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Middlebury has won an award for its conservation of 2,100 acres of land at its Bread Loaf campus.

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Middlebury Named Winner of Charles H.W. Foster Award for Bread Loaf Land Conservation

January 27, 2016

MIDDLEBURY, Vt. – Middlebury College has been named winner of the inaugural Charles H.W. Foster Award for Exemplary Academic Leadership in Land Conservation, presented by Academics for Land Protection in New England (ALPINE), a program of Harvard University’s Harvard Forest. Middlebury earned the award for the conservation of its Bread Loaf campus in Ripton, Vermont. President Laurie Patton will accept the award on behalf of Middlebury in a ceremony on February 22 at the Harvard Kennedy School in Cambridge, Massachusetts.

“We are deeply honored for this recognition from an organization that shares our concern about protecting important lands for future generations,” said Patton. “Colleges and universities are some of the largest private landholders in the U.S., and it is important for us to lead by example in the area of land conservation."

According to David Foster, director of Harvard Forest, Middlebury was selected for the award based on three criteria, including outstanding effort to protect a landscape of high environmental and cultural significance; high levels of engagement among administration, alumni, staff, faculty, and students; and the project’s far-reaching impact.

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A view of Bread Loaf Mountain as seen from Middlebury's Bread Loaf campus in Ripton, Vermont.

Middlebury announced its plans to conserve the 2,100-acre Bread Loaf lands in November, 2014. Middlebury College trustee and conservation philanthropist Louis Bacon ’79 joined with the College to ensure that the lands in the Green Mountains would be conserved, protected, and properly managed in perpetuity with their own endowment. The Moore Charitable Foundation, Bacon’s private foundation, and the College established the Bread Loaf Preservation Fund to preserve and maintain the Bread Loaf campus and the surrounding forests and fields while also supporting educational programming and recreational activities. The land will be protected through a conservation easement held by the Vermont Land Trust.

“Middlebury has long demonstrated environmental leadership, and this landmark conservation of Bread Loaf furthers our institutional commitment to a more sustainable world," said Nan Jenks-Jay, dean of environmental affairs.

ALPINE’s mission is to encourage the faculty, students, administration, staff and alumni of institutions of higher education across New England to become engaged in the conservation of land across the region. Charles H.W. Foster, for whom the award was named, was the first secretary of environmental affairs for the Commonwealth of Massachusetts, one of the first full-time executive directors of The Nature Conservancy, the dean of the Yale School of Forestry and Environmental Studies, and a lecturer in the Harvard Kennedy School’s Environment and Natural Resources Program.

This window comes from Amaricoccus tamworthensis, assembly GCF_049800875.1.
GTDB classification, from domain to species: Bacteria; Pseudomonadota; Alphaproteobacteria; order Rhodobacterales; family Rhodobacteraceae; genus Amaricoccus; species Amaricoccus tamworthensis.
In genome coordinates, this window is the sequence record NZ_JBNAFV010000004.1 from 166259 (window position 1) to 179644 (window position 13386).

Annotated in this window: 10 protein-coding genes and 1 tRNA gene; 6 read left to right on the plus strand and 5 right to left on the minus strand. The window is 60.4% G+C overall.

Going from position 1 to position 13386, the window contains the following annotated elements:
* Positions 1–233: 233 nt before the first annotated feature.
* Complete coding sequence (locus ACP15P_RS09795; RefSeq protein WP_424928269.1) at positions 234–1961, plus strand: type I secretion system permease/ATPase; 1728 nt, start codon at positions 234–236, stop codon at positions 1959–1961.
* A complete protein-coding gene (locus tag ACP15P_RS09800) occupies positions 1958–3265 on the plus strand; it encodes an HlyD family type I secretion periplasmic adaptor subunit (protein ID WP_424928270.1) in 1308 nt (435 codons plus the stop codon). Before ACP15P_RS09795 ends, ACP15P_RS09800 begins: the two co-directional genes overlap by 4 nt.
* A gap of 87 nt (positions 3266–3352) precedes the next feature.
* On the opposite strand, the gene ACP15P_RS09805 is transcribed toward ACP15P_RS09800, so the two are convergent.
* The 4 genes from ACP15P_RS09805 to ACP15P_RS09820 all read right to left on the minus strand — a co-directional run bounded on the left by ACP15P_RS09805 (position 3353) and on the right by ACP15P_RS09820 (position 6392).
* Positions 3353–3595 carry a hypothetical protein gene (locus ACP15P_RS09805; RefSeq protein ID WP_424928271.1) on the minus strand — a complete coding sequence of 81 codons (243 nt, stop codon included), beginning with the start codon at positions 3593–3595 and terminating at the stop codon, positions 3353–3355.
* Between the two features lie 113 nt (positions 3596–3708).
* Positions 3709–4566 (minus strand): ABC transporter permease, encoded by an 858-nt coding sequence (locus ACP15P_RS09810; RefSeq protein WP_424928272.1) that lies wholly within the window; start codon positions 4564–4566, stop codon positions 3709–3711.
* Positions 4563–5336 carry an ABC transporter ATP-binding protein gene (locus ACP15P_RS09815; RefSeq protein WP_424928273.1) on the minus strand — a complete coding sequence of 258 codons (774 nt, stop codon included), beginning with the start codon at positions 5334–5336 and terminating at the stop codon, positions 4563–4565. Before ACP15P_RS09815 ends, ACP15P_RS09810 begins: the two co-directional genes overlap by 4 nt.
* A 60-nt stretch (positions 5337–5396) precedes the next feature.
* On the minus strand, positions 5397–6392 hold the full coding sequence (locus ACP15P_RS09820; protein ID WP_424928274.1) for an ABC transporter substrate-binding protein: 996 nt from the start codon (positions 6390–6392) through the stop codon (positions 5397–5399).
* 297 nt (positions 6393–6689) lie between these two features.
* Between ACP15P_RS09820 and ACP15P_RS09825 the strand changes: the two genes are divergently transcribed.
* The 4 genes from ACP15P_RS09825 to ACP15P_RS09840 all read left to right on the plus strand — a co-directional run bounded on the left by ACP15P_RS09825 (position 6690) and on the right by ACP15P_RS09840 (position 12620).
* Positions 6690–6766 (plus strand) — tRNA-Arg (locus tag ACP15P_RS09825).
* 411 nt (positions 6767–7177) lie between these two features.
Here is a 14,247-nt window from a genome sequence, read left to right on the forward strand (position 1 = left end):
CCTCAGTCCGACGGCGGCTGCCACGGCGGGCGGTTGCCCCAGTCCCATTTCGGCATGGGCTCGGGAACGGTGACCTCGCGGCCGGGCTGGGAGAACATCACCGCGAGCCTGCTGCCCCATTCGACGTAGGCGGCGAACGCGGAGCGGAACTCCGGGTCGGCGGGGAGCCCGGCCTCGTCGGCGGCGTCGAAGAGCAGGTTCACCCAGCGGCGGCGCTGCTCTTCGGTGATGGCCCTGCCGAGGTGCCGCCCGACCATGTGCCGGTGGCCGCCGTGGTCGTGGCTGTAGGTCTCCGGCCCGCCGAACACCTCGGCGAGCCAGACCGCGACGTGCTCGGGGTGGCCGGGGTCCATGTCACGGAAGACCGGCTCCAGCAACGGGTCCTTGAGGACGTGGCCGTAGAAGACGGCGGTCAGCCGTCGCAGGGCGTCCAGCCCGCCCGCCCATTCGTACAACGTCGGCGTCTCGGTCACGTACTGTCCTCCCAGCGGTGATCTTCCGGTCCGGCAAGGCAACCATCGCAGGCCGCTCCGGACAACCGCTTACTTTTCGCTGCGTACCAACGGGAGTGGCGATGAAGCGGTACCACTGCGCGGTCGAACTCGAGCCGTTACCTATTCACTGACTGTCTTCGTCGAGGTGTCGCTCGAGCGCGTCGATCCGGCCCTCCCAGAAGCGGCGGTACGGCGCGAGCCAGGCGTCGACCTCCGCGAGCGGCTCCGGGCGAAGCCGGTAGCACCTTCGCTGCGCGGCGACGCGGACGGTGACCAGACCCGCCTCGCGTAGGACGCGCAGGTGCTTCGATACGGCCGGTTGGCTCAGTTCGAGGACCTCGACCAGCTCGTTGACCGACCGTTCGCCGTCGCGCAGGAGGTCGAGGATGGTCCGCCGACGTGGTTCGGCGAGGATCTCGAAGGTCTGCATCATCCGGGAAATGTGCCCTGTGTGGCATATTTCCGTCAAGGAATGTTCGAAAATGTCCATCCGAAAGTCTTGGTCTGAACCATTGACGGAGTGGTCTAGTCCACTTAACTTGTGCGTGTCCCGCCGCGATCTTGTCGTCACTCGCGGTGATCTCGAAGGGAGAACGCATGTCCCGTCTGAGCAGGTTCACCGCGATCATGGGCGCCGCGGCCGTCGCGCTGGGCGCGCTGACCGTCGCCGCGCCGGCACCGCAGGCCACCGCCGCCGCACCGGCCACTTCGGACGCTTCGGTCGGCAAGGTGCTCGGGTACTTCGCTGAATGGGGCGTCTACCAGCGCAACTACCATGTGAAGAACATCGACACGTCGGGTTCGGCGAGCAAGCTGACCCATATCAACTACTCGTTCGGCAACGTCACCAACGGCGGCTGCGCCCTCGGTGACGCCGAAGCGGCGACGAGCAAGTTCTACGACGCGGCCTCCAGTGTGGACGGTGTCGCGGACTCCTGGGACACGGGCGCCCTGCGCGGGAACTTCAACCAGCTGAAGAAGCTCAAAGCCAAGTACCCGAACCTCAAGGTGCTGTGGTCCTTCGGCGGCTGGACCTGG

The award event will be co-sponsored by the Harvard Forest, the Harvard Kennedy School’s Environment and Natural Resources Program, the Harvard Kennedy School's Center for Public Leadership and the Lincoln Institute of Land Policy, and will include introductory comments from David Foster; Henry Lee, director of the Environment and Natural Resources Program at the Harvard Kennedy School; and James Levitt, director of the Program on Conservation Innovation at the Harvard Forest and Manager of Land Conservation Programs at the Lincoln Institute of Land Policy. Middlebury's Jenks-Jay will offer a brief overview of the Bread Loaf initiative and its impact.

This will be an invitation-only event. For further information on the award, contact Janet Wiseman, jwiseman@middlebury.edu.

Photos by Brett Simison.

1 Comment

This conservation of the Bread Loaf lands/campus will be Liebowitz' greatest legacy. Managing so adroitly and effectively through the great recession (2008 through 2011) is often cited as so important, and it was. But that was managing something; this is a vision that preserves the essence and soul of a 215 year old institution. The board of trustees was wise to support this visionary move, which Midd Magazine's story from the Spring stated it was 10+ years in the making. Thank you, trustees. Nice to see this initiative receive national attention. WJA

by WJA '65 (not verified)

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